The anonymous team behind the Twitter Account @trekdocs regularly reveals documents from Star Trek’s long history (see TrekMovie interview from earlier this year on more about them). Today they posted notes from a 1992 UK casting session for main characters in Star Trek: Deep Space Nine. The list includes Alexendar Siddig (under his real name Siddig El Fadil) who landed the job as Dr. Julian Bashir (called Amoros at the time). But what grabs even more attention are some of the names who auditioned for Benjamin Sisko, the starring role which eventually went to Avery Brooks.
Notes from a UK casting session for DS9. Includes Alexander Siddig, @AnthonySHead, and HOLY CRAP PETER CAPALDI. July 23, 1992. pic.twitter.com/yTzKfUFMDq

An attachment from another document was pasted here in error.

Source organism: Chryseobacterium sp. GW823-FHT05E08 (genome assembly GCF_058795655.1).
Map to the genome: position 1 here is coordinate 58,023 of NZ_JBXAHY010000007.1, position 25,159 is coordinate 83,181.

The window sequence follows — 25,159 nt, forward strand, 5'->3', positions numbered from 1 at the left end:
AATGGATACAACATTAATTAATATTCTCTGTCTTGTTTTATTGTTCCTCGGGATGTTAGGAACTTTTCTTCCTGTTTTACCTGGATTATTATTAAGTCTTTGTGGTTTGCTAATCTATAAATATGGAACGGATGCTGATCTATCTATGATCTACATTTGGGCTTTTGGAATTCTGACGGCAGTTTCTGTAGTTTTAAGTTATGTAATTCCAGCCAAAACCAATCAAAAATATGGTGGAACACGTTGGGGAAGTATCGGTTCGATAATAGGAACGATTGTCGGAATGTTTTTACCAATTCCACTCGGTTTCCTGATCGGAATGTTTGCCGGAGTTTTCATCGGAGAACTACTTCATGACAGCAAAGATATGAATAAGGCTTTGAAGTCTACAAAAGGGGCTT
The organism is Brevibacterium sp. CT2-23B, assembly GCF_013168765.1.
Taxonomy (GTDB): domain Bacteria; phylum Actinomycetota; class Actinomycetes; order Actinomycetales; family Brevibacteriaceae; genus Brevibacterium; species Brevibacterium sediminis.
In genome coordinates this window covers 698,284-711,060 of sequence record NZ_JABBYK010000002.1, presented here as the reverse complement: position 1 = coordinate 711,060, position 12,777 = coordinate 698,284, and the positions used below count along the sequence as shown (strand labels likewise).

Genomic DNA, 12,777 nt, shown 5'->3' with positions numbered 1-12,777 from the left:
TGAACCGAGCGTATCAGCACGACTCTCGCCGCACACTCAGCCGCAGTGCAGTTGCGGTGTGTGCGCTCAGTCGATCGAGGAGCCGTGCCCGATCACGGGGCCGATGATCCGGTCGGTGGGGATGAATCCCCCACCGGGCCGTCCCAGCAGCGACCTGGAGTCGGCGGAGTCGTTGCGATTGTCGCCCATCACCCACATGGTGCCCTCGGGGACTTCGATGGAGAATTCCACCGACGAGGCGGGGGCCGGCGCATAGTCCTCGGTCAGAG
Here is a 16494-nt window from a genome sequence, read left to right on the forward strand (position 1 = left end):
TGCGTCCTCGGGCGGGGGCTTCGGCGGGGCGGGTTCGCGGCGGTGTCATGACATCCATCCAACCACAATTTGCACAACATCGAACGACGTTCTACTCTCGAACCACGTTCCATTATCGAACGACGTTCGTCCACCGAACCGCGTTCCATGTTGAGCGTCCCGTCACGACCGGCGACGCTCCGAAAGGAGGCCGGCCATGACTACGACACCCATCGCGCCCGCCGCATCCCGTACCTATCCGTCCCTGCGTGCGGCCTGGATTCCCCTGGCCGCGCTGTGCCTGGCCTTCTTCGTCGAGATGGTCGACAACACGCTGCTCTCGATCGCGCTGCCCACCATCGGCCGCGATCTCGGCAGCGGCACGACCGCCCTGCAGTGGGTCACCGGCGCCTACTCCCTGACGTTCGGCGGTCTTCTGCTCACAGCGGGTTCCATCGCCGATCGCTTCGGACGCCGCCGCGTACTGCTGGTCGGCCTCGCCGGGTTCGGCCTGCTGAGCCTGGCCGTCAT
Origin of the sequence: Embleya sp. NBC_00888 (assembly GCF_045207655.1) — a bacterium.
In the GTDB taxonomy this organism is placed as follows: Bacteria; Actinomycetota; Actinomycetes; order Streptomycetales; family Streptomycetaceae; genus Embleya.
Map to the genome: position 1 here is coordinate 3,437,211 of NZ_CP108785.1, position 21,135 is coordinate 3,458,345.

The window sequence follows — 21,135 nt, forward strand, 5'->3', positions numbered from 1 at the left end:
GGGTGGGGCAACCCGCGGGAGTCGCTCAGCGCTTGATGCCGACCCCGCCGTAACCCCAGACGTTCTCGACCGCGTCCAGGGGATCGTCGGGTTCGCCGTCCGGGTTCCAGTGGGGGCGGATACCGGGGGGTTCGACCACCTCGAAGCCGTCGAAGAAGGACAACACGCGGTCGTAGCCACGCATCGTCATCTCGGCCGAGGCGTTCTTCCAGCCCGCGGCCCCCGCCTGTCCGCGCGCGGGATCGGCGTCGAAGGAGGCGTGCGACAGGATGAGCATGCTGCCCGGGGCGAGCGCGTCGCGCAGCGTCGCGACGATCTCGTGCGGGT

— trekdocs (@trekdocs) September 7, 2017
The UK actors who auditioned for Sisko include Anthony Head (Rupert Giles of Buffy The Vampire Slayer) and Peter Capaldi, who plays the soon to be departing Twelfth Doctor on the BBC sci-fi show Doctor Who. This documents tweet was followed up quickly by the Twitter account of for the What We Left Behind DS9 documentary, which showed screen caps of the auditions of Capaldi and Head.
We can do you one better, @trekdocs. Here's a sneak peek at some original audition tapes from 1992. #DS9 #AuditionTapes #WhatWeLeftBehind pic.twitter.com/zT56qpkxtB
— The DS9 Documentary (@DS9Doc) September 7, 2017
Was The Doctor almost The Sisko? – probably not